That aside, the book does operate on a grand scale and, in many ways, continues the theme of how humanity should be governed. Some worlds seek independence from the Foundation, despite its colossal dominance. Others wish to be left alone, to the point they kill all intruders. And other worlds simply die, either through social problems (the spacers are too numb to care their populations are slowly dying out) or enemy action (Earth itself, a story told in Robots and Empire). Indeed, the sheer scale of the universe is a little bit problematic. How could all references to Earth have been removed?
On a smaller scale, the book continues to show how Asimov developed as a writer. The three main characters are all well-drawn, as are the handful of humans (and semi-humans) they encounter along the way. Their struggle over why Gaia should be formed reads true – the idea seems good in the abstract, but they hesitate when faced with its reality. And their personality conflicts make things tense, at least for a short periods. The other matters are only slightly spoilt by the observation, later on, that the robots were pulling the strings.
It does have its cruder moments. At some point between the first trilogy and the remainder of the books, Asimov found himself free to write about S-E-X. Asimov didn’t write incredibly crude material, or the kind of sexual scenes that pop up in many modern novels, but his sexual elements read poorly by modern standards. At one point, Trevize gets complimented on being a ‘loose’ man on a straight-laced world, something right out of a terrible romance novel.
That said, the relationship between Pelorat and Bliss is really quite sweet, though it does lead to a minor plot hole. Bliss is denied entry to a world because she doesn’t have papers and Trevize gets them through by hinting Pelorat is cheating on his (non-existent) wife. This leads straight to a very awkward conversation, but – in hindsight – it is clear the planetary authorities wanted them to land. The plot hole, of course, is why would this happen in the first place? Gaia has been sending agents into the galaxy for decades! They’d have solved this problem long ago.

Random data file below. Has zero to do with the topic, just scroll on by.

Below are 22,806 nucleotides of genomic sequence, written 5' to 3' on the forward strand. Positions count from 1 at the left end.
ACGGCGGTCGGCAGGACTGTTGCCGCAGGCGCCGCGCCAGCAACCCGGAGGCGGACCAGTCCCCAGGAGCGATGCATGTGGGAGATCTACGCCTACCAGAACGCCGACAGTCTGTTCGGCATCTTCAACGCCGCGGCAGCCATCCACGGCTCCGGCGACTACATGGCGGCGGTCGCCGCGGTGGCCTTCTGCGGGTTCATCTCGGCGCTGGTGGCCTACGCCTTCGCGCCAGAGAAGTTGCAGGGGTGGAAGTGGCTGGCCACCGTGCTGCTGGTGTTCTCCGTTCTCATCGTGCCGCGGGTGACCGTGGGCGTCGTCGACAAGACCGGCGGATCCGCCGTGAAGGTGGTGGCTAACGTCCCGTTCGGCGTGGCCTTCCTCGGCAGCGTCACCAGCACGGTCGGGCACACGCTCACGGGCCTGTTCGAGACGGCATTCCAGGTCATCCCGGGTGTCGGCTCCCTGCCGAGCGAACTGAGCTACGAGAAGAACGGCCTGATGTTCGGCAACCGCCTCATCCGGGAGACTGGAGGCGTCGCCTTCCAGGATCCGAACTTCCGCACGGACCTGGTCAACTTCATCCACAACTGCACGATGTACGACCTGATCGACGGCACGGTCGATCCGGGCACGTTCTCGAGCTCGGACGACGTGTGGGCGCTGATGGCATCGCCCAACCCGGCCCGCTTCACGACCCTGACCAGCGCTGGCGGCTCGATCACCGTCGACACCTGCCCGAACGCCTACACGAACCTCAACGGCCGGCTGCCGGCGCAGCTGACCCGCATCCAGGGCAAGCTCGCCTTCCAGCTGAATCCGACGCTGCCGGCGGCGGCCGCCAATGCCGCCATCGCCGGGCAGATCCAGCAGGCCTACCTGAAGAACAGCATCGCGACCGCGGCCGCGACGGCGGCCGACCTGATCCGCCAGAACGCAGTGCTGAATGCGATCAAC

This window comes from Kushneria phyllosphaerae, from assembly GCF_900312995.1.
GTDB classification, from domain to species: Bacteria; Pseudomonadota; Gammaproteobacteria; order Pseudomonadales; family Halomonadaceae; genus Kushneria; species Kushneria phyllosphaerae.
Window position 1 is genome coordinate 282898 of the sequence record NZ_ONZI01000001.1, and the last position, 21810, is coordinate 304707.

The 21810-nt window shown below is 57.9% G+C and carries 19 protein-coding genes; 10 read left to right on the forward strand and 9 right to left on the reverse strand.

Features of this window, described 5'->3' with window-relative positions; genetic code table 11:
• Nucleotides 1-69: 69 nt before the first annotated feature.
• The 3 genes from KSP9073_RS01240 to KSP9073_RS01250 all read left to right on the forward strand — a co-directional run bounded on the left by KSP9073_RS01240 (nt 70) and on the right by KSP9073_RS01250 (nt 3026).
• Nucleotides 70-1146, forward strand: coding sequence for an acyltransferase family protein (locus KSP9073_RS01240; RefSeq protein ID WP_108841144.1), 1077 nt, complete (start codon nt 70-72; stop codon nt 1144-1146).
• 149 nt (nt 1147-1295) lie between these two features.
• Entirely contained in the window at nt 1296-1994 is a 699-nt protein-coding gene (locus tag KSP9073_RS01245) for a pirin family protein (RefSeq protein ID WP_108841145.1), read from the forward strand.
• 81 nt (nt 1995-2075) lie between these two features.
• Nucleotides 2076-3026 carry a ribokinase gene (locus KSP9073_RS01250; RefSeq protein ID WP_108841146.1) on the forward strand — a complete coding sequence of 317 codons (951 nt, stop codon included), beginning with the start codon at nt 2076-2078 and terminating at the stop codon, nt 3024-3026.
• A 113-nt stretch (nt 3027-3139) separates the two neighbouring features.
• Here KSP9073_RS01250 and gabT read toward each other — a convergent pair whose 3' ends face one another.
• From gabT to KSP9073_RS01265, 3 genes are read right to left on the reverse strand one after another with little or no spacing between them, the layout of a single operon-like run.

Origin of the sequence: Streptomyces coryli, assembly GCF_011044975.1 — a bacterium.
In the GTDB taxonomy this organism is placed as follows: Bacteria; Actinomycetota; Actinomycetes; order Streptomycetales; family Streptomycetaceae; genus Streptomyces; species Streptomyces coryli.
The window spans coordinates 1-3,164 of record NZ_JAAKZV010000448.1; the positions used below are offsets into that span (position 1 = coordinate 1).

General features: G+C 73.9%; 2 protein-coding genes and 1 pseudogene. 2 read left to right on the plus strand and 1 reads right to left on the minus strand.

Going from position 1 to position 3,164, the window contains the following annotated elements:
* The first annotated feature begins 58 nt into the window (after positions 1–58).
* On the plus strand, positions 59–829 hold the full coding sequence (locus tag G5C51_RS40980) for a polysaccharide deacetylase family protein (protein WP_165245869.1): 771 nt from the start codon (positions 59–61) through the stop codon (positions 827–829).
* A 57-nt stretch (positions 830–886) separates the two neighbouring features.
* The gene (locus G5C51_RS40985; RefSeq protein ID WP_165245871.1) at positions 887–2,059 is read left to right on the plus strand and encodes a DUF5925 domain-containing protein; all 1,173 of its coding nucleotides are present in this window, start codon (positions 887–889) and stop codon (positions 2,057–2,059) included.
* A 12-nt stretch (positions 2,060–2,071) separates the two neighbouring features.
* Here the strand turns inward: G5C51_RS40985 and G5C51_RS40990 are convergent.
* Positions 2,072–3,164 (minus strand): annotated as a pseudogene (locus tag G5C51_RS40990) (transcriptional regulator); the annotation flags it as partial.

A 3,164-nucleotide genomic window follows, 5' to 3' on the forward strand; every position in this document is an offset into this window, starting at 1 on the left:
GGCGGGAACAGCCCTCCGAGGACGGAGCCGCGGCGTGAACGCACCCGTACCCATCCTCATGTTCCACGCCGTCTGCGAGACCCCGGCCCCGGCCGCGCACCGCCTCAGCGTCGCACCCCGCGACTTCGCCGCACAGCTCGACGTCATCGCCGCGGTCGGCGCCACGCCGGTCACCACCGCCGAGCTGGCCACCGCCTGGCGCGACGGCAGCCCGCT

In the end, the book does point out the problem with psychohistory. It only applies to humans. The Mule, for all of his power, was still human … and he broke the Seldon Plan. What would an alien race do? Trevize rationalizes that an alien race would be enough to destroy humanity for good, turning human nature against it until the battle was won and the human race was gone. Gaia might be the only countermeasure. And, as the book comes to an end, there are hints the aliens might already be here …
Asimov did not, of course, continue the series past this point. I found that unfortunate, although practically any path he chose would either be a retread or a plan-breaking invasion from another galaxy. There are hints the Seldon Plan will continue, at least until Gaia absorbs the entire galaxy, but only in the background. Indeed, it is curious to note that the First Foundation has become part of the background itself and the Second Foundation is barely mentioned. The universe Asimov had created had started to fade. Foundation and Earth is not without value, but – alas – it is the weakest of the Foundation novels.
And perhaps it is unsurprising, therefore, that the final two books in the series were set in the days of Hari Seldon himself.
Read the other reviews in this series –